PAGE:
Background: The objective of this study was to evaluate the epidemiology of antibiotic-resistant organisms among patients with spinal cord injury admitted to an acute rehabilitation unit for the first time.
Methods: After informed consent, 63 patients with spinal cord injury admitted to an acute rehabilitation unit between January 1997 and July 1998 had surveillance cultures (nares, urine, wounds or ulcers, and perineum) done on admission and every 2 weeks thereafter until discharge or as long as 6 weeks after admission.
Results: Of the 4 surveillance sites, perineal cultures most commonly grew one or more potential pathogens; however, antibiotic-resistant organisms were most often isolated from wounds or ulcers and least often in urine cultures. Staphylococcus aureus (methicillin-sensitive plus methicillin-resistant) and enterococci represented 44% of all organisms isolated in surveillance cultures. Methicillin-resistant S aureus was the most common resistant organism isolated. Less than 30% of the gram-negative bacilli isolated were considered antibiotic-resistant strains. Nosocomial infection as a result of any resistant organism was infrequent. After adjusting for various confounding factors in a logistic regression model, only the presence of a pressure ulcer predicted carriage of any resistant organism on admission to the rehabilitation unit. Acquisition of a resistant organism after admission to the unit at one or more surveillance sites occurred in 8 (22%) of 36 patients not colonized on admission.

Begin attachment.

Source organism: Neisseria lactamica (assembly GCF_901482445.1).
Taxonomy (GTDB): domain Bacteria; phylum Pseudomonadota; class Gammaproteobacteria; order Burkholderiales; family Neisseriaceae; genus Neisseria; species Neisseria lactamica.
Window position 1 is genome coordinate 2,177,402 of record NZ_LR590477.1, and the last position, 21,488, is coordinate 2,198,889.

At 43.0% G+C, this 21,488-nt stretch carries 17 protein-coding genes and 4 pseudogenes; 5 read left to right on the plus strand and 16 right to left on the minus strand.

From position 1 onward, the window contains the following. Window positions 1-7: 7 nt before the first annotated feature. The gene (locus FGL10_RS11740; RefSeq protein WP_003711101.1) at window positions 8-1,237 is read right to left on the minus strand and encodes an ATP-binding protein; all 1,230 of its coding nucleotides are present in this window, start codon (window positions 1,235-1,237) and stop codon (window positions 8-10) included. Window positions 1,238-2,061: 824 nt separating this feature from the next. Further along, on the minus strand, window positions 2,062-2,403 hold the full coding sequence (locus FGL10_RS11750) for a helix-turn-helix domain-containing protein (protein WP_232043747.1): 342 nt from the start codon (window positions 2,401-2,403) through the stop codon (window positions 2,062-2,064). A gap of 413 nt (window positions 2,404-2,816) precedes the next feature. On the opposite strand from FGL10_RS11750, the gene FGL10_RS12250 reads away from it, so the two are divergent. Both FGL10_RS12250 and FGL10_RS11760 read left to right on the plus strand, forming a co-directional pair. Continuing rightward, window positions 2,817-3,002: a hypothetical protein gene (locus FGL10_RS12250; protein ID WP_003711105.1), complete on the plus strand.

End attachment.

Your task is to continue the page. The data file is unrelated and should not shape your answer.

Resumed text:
Conclusions: Methicillin-resistant S aureus was the most common resistant organism colonizing patients with spinal cord injury at the time of admission to an acute rehabilitation unit and throughout their stay. However, acquisition of any resistant organism after admission was uncommon on this unit, which used Standard Precautions in the routine care of patients. These findings have implications for the type of isolation procedures on acute rehabilitation units. The low rate of acquisition and infection with MRSA after admission argues against attempts at eradication as a method of control.